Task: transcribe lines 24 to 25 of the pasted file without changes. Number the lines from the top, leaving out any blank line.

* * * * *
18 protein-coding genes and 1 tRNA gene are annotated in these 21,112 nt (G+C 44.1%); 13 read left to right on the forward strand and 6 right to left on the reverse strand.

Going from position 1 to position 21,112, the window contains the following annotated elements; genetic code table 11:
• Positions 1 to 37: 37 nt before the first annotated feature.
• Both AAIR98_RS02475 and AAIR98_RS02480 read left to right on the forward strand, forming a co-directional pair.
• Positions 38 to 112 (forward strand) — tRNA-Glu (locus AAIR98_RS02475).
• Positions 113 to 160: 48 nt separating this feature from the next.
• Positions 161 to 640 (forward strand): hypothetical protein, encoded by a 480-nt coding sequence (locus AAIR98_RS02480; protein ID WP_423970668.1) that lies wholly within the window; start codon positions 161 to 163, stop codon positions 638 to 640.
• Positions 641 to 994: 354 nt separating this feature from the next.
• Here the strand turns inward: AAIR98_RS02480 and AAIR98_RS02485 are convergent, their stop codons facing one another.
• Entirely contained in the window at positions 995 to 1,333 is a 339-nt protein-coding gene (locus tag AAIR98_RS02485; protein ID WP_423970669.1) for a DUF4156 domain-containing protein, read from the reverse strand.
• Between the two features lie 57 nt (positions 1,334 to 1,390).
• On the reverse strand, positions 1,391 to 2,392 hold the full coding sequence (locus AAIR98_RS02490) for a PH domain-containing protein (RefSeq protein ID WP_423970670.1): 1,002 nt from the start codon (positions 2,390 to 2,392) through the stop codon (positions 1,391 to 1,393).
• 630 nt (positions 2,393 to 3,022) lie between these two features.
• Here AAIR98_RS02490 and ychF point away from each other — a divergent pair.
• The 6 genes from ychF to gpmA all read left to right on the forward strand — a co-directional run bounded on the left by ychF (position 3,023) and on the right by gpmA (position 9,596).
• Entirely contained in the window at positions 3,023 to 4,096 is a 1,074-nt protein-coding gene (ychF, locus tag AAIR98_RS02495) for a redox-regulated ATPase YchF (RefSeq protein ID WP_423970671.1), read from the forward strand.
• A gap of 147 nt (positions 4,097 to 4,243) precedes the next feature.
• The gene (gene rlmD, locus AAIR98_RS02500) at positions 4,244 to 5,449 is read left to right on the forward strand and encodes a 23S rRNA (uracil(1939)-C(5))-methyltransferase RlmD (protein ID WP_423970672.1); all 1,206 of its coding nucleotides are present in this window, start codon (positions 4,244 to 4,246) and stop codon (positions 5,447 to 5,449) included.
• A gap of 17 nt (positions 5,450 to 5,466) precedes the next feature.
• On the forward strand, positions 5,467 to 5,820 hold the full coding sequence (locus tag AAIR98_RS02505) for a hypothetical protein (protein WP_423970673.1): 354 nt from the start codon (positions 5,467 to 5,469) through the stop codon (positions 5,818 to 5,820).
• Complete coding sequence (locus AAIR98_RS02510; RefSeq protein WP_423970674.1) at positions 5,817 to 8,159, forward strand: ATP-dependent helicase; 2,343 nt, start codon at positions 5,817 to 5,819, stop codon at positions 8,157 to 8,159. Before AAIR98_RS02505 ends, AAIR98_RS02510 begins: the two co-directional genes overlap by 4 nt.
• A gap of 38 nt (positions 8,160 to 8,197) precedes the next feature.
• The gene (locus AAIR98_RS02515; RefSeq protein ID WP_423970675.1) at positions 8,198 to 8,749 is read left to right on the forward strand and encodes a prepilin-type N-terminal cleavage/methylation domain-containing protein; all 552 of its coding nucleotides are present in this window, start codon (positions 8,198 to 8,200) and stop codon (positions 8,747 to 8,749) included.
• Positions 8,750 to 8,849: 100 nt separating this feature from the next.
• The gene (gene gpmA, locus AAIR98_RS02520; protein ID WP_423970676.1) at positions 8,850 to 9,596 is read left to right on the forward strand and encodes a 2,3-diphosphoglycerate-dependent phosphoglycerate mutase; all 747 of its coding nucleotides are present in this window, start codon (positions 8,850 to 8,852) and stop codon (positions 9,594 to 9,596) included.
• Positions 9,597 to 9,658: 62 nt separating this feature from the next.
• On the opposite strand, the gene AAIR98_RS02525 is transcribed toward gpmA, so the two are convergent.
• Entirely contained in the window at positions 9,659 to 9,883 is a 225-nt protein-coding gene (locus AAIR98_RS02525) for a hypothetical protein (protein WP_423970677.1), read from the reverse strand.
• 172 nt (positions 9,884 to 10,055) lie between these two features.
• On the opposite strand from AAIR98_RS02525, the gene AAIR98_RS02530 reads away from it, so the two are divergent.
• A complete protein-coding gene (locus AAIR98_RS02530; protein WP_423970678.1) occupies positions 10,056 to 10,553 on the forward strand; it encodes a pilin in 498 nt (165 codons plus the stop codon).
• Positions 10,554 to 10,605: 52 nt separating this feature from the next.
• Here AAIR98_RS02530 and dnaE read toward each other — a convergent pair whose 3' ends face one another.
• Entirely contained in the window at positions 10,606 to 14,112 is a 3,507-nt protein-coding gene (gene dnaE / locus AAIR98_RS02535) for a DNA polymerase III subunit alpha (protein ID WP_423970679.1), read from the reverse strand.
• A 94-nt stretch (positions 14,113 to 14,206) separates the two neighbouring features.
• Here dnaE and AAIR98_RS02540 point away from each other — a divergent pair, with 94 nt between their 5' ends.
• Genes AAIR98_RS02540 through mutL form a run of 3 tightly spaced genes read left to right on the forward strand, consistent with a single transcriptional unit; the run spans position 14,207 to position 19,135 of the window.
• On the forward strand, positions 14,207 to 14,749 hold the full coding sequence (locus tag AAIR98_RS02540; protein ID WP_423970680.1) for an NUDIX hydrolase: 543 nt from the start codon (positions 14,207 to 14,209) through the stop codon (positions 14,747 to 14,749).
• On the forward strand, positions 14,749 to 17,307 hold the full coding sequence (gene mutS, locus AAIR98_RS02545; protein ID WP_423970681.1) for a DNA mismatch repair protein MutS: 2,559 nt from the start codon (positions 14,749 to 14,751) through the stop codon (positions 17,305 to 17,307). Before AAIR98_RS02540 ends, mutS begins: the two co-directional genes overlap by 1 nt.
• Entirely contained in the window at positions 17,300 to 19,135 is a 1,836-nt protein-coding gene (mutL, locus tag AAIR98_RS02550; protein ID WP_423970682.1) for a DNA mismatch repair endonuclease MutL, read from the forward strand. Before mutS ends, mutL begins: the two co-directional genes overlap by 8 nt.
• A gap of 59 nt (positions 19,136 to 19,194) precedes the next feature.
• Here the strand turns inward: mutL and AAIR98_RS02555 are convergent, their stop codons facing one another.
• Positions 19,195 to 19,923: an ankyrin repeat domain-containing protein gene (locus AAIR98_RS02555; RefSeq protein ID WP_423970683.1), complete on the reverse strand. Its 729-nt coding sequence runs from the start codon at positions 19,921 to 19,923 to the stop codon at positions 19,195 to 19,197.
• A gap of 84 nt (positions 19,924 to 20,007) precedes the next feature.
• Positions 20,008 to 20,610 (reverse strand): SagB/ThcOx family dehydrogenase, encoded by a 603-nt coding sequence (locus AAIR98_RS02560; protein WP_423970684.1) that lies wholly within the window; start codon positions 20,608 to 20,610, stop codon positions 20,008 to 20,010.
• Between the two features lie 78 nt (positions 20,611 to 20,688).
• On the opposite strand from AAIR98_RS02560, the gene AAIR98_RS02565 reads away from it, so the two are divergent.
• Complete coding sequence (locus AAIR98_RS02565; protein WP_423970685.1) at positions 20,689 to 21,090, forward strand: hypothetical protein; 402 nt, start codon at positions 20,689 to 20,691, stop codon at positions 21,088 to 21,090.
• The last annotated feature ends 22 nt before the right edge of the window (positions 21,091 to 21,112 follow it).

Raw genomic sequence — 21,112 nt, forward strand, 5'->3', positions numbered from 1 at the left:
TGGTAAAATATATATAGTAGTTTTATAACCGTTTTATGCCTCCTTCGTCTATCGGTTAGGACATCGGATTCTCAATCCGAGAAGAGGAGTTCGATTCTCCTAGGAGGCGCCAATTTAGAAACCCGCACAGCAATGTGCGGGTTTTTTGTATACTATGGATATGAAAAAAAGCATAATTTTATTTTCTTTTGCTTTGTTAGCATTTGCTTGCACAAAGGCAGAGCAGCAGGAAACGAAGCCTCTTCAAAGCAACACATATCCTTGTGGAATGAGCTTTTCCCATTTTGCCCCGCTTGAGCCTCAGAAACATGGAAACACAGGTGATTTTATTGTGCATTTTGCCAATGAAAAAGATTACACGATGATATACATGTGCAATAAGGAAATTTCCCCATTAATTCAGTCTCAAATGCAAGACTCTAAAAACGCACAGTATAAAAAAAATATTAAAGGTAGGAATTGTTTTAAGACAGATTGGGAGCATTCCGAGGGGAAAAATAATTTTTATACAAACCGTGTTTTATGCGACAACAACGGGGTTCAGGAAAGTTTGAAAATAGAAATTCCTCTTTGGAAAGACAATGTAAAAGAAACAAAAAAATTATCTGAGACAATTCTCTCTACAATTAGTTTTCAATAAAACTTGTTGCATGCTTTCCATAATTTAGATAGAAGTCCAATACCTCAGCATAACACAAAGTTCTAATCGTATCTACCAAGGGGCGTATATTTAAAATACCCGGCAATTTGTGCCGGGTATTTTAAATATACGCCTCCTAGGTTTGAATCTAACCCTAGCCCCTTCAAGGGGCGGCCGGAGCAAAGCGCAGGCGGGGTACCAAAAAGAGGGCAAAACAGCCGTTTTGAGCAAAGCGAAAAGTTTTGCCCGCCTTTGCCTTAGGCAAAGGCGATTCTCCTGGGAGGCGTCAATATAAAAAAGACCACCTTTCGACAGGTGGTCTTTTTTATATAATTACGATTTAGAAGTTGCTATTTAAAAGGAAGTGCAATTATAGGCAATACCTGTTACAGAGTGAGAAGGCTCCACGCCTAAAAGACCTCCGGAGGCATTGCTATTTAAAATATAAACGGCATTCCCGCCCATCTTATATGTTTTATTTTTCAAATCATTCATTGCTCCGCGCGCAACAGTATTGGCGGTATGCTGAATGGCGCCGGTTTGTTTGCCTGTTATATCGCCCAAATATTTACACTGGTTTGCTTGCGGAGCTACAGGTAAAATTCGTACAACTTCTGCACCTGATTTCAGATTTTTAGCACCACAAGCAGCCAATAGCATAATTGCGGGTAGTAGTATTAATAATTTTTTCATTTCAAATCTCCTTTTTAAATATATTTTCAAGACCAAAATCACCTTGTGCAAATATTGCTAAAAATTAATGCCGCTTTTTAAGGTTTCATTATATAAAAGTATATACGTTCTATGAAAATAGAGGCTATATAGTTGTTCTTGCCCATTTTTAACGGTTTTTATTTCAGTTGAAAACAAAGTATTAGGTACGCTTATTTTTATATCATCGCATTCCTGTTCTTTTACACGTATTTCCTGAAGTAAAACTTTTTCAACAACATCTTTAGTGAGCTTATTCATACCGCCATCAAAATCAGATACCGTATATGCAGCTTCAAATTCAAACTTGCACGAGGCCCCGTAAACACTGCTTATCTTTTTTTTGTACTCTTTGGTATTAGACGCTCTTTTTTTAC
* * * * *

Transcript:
• Positions 8,750 to 8,849: 100 nt separating this feature from the next.
• The gene (gene gpmA, locus AAIR98_RS02520; protein ID WP_423970676.1) at positions 8,850 to 9,596 is read left to right on the forward strand and encodes a 2,3-diphosphoglycerate-dependent phosphoglycerate mutase; all 747 of its coding nucleotides are present in this window, start codon (positions 8,850 to 8,852) and stop codon (positions 9,594 to 9,596) included.